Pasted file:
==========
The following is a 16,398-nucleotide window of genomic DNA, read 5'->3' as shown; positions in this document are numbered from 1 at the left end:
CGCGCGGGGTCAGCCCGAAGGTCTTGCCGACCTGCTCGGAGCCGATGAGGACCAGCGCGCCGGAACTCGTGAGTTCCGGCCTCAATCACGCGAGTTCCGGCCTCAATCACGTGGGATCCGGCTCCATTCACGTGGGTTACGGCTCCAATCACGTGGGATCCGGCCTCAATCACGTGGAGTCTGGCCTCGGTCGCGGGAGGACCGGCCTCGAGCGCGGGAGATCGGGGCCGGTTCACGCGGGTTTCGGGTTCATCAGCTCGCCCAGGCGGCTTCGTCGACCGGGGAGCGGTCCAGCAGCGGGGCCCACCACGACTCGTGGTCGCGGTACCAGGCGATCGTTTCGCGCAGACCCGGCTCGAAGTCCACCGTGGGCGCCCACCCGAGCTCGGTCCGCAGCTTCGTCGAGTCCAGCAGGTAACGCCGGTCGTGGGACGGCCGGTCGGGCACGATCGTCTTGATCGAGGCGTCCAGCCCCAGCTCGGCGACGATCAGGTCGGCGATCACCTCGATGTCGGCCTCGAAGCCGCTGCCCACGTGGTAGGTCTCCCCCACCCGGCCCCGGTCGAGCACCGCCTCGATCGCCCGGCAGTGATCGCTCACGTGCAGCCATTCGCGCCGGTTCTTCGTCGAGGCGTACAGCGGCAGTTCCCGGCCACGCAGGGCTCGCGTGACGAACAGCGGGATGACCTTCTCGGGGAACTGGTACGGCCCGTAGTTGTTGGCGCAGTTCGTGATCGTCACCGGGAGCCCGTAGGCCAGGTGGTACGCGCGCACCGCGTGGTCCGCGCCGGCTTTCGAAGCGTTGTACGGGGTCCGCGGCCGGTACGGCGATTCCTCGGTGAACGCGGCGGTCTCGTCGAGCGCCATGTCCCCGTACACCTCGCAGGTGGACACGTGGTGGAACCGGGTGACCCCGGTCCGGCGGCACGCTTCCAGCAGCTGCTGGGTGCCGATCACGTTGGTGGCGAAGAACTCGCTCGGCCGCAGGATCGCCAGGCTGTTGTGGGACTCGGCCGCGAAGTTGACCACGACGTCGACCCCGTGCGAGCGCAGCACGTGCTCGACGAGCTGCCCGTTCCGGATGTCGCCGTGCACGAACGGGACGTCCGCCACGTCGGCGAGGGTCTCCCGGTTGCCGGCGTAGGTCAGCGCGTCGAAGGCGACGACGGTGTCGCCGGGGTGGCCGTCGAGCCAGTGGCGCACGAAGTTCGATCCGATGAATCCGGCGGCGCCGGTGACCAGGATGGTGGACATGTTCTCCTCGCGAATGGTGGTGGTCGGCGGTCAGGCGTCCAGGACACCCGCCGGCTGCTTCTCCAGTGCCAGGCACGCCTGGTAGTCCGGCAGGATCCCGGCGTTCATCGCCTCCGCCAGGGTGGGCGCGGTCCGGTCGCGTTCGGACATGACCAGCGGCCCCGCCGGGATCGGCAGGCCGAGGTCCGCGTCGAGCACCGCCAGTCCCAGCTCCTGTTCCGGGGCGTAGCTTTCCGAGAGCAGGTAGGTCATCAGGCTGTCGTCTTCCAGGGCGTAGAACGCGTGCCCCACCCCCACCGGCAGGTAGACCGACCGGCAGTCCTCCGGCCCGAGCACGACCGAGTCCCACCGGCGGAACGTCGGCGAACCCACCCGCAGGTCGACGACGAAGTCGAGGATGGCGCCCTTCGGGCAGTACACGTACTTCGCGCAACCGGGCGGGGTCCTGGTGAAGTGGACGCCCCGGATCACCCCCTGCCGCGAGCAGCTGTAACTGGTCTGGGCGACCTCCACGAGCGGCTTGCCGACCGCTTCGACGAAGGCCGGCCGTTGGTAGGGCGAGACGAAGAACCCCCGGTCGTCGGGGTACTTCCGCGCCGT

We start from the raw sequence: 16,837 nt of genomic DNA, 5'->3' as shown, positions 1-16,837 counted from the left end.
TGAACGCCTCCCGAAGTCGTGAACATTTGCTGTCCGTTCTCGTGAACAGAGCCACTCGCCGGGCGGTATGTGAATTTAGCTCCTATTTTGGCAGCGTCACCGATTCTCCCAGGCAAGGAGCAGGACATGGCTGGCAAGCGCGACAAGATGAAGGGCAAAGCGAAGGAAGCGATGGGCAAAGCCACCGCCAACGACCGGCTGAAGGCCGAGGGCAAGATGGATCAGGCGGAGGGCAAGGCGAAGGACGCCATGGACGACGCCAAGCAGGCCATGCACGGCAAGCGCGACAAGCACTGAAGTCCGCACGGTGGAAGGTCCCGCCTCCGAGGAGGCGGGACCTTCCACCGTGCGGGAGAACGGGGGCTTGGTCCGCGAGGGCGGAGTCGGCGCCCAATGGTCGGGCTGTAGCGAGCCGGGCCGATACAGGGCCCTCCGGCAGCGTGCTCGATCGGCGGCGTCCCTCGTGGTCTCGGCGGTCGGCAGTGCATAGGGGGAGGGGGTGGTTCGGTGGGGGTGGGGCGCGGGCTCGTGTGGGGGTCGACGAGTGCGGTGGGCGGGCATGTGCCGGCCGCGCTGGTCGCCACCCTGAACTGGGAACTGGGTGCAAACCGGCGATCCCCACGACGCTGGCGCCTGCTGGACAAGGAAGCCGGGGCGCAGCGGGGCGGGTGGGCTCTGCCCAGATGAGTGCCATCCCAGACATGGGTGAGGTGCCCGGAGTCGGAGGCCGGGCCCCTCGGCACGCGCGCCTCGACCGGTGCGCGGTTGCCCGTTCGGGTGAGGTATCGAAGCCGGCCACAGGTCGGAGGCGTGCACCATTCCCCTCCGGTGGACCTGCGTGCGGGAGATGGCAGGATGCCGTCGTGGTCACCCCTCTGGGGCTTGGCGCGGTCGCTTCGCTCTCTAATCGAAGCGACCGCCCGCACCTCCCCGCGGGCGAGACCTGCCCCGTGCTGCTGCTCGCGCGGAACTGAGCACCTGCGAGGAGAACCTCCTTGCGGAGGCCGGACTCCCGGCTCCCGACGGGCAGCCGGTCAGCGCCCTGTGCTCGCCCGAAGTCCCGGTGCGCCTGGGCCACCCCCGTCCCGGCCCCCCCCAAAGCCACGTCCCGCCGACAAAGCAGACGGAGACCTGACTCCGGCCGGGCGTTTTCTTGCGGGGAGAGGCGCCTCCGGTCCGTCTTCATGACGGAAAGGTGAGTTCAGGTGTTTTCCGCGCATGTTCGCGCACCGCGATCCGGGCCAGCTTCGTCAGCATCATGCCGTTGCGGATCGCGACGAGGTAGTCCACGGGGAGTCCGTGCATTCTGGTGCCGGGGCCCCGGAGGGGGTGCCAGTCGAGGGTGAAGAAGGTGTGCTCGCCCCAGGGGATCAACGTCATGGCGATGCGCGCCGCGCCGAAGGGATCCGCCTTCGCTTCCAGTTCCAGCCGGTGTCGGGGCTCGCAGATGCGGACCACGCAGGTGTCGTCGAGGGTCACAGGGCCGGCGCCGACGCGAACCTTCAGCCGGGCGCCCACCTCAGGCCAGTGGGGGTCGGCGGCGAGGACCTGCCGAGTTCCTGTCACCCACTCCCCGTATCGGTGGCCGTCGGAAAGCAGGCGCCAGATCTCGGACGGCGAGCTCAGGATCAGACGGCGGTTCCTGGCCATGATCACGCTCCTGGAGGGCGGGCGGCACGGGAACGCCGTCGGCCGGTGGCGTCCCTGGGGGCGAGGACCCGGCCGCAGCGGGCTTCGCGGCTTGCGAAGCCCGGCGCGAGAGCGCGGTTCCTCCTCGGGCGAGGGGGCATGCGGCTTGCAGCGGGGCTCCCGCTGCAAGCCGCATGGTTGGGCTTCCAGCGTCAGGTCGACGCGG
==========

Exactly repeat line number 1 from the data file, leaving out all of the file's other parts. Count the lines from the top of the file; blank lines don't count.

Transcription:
The following is a 16,398-nucleotide window of genomic DNA, read 5'->3' as shown; positions in this document are numbered from 1 at the left end: